SMITH: On the risk side, probably every conversation starts with cybersecurity, whether it’s here at the state or [in] private industry. We turn away millions of attacks and probes per day. It’s a constant battle, and we work to keep software up to date, to train and test employees on cybersecurity, and to stay current with the industry. But it certainly never ends. The challenge is always there.
On the project side, I think it’s really always interesting when you’re in a state environment. In Maine, we have 16 agencies, which to our centralized IT shop is like 16 different lines of business. There’s always something interesting going on from the state police using drones, to the Internet of Things to cloud and SAS partnerships.
GOVLOOP: The state’s 2014 five-year plan showed that the department anticipated 86 employees with over 1,600 years of IT experience leaving. How accurate were those projections, and how is the state responding?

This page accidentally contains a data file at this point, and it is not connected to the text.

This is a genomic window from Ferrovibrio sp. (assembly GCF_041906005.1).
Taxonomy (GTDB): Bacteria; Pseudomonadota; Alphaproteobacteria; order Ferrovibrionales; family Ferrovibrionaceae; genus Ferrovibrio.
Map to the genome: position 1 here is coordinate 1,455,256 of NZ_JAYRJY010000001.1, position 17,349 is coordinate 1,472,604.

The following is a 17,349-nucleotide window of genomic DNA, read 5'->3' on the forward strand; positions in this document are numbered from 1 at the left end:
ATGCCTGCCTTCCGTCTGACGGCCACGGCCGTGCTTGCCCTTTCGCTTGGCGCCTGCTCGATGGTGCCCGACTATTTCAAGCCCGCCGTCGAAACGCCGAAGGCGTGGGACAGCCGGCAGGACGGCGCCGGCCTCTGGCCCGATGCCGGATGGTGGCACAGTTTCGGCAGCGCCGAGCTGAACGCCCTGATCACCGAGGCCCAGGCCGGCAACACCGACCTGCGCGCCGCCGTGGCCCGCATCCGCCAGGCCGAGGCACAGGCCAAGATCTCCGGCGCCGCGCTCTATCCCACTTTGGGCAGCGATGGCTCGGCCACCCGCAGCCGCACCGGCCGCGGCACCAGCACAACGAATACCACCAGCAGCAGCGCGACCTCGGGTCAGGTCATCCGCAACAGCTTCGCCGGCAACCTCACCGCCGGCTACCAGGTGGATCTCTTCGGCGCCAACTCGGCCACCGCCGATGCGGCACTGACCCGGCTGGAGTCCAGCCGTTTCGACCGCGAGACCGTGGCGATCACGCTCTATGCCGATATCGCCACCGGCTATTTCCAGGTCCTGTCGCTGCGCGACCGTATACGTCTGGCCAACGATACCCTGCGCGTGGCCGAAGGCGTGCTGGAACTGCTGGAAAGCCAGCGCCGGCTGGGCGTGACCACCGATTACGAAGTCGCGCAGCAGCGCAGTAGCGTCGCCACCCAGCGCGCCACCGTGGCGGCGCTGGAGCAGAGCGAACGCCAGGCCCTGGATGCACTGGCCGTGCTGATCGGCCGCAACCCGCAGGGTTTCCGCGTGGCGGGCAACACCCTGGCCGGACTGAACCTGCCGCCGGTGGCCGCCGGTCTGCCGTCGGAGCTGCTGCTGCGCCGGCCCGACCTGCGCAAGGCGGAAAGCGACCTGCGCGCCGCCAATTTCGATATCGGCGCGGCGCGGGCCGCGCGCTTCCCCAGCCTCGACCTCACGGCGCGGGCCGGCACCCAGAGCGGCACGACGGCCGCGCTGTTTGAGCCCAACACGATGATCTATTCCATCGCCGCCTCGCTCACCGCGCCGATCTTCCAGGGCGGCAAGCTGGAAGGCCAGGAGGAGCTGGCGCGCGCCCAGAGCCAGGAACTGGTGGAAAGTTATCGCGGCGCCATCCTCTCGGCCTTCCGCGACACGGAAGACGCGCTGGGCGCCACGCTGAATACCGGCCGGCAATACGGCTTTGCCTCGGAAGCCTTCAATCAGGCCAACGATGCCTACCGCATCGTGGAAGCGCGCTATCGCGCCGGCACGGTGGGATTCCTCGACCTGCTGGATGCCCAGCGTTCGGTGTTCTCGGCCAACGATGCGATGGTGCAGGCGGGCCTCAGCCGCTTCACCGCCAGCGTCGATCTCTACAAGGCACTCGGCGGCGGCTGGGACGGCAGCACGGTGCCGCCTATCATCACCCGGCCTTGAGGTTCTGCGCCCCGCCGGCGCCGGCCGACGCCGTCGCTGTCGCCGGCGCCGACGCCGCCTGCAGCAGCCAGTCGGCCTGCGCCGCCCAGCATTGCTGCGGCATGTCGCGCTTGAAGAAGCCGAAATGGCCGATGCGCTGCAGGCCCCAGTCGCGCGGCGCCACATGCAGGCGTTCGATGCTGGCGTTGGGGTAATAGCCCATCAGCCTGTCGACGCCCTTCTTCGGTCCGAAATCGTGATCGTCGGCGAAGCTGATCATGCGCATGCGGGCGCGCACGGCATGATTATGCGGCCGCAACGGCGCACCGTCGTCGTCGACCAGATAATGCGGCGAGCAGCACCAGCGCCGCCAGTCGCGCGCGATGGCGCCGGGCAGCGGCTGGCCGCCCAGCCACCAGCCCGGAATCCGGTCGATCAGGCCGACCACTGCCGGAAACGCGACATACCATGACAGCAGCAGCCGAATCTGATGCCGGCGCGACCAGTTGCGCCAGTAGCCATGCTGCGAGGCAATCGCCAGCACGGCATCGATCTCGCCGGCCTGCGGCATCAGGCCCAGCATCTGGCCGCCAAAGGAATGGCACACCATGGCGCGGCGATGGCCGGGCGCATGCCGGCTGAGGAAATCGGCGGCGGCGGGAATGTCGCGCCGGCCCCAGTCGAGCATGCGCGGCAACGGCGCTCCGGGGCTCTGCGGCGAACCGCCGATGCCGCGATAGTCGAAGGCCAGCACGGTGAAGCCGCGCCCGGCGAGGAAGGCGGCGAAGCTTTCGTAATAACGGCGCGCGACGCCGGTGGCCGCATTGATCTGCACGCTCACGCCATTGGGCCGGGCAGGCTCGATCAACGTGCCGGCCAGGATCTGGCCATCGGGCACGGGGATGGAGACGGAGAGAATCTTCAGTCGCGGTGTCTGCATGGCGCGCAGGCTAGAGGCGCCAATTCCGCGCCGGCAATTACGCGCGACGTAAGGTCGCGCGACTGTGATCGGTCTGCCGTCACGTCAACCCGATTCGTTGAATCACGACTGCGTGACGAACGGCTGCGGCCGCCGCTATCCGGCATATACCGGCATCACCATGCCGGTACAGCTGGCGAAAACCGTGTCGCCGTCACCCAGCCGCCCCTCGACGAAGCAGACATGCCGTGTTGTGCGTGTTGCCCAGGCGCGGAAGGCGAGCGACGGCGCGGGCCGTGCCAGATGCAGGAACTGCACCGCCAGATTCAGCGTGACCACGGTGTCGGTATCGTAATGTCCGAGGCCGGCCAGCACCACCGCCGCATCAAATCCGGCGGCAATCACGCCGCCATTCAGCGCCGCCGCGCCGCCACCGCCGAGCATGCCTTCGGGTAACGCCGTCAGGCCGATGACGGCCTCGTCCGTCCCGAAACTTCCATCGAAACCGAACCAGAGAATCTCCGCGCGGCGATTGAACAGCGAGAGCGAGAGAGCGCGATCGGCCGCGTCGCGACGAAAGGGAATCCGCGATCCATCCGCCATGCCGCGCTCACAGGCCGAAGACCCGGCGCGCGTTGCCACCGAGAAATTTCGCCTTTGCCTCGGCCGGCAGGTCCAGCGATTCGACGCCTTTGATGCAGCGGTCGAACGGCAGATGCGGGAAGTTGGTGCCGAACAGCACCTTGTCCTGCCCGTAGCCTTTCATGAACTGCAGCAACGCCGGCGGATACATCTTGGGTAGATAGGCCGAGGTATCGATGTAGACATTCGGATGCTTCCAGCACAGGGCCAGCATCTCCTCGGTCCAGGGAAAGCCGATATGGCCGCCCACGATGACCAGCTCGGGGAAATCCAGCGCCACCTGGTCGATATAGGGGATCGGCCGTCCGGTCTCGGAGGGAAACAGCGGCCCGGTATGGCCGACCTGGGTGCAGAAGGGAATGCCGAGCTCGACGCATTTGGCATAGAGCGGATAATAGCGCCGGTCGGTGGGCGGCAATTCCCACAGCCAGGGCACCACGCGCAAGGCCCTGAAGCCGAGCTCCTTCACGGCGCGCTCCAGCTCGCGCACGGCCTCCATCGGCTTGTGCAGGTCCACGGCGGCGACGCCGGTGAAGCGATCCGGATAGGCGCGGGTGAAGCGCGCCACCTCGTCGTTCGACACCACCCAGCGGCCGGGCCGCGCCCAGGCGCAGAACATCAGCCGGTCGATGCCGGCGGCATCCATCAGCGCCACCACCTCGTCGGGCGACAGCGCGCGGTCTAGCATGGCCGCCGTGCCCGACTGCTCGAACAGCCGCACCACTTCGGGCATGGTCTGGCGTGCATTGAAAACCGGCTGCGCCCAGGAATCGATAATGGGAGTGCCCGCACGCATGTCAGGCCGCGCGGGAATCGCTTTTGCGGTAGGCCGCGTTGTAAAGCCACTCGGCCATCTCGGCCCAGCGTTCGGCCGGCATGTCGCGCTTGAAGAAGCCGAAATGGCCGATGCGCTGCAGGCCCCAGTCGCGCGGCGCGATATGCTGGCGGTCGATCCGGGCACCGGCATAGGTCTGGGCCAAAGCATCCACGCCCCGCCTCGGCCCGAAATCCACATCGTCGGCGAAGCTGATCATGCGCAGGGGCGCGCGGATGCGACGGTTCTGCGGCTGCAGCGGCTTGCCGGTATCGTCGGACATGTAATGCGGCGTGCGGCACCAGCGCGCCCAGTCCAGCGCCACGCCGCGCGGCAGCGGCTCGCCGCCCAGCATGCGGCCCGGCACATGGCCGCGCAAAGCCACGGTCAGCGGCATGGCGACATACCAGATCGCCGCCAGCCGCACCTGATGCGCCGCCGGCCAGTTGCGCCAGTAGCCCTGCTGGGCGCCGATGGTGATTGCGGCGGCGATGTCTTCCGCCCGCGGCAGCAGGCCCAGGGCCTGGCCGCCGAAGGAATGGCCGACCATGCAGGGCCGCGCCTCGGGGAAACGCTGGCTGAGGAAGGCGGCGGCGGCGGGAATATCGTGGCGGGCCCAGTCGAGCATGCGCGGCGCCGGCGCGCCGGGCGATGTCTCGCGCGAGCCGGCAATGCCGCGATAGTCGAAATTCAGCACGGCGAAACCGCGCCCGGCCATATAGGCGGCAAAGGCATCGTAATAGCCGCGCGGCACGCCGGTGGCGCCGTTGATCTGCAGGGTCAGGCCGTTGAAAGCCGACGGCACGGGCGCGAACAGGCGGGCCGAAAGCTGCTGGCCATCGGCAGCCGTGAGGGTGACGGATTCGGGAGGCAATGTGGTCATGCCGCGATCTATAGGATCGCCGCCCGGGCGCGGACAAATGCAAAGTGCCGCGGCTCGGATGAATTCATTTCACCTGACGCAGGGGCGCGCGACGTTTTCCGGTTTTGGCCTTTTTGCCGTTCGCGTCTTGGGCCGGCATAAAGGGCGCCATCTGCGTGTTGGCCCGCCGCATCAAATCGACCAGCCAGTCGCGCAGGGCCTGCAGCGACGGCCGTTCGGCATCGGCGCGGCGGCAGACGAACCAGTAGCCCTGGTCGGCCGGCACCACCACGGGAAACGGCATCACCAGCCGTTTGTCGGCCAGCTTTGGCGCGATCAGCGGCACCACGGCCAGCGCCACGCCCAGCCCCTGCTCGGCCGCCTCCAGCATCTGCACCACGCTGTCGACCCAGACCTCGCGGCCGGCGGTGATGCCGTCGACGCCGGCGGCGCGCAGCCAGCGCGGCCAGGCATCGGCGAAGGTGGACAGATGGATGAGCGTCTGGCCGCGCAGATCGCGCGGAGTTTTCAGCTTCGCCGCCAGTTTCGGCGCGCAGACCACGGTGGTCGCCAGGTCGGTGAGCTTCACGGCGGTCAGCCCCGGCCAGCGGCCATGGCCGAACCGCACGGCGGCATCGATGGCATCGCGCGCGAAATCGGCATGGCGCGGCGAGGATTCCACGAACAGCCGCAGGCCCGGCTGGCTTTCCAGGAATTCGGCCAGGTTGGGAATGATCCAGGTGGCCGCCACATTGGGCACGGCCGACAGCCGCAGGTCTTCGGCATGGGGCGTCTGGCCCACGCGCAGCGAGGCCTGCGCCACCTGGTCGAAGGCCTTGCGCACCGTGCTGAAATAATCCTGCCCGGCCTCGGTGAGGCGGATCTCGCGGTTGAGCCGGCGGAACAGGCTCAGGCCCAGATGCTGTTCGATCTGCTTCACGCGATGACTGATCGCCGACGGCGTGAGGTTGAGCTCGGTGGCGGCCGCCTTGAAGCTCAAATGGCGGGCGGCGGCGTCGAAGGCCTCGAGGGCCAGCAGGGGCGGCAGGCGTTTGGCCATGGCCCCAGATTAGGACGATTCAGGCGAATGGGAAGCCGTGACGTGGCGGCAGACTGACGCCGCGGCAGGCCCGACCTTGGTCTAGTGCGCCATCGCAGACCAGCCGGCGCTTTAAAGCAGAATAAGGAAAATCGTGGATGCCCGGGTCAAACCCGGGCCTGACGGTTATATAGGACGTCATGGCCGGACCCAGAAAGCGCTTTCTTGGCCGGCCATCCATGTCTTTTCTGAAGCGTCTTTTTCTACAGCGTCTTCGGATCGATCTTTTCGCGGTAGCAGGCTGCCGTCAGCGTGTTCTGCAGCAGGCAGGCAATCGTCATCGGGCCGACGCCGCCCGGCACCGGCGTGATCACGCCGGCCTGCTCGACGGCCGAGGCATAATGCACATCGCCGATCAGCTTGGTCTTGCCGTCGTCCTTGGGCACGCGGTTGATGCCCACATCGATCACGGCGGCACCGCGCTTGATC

SMITH: Unfortunately, they are accurate and we’re looking at about 24 percent of our IT workforce eligible for retirement, so that really hasn’t changed. The only thing that’s changed is we are seeing the retirements we predicted come into being. Some of the steps we’ve taken are [we’ve] built a pathway [through] our intern program. We ensure they have the technical skills before we bring them on. Interns have joined as analysts, developers or joined our service center or desktop techs or even cyber. And a good percentage of that, over 70 percent of the interns have become full-time employees.
The second thing when we’re thinking about steps to address is branding. States have really interesting jobs. What we’re trying to do is get that information out there. You can do anything from helping with technologies in prisons to learning about radio towers to maybe building mobile applications for game wardens. So we want people to understand the possibilities, especially, people like interns or someone just entering the workforce.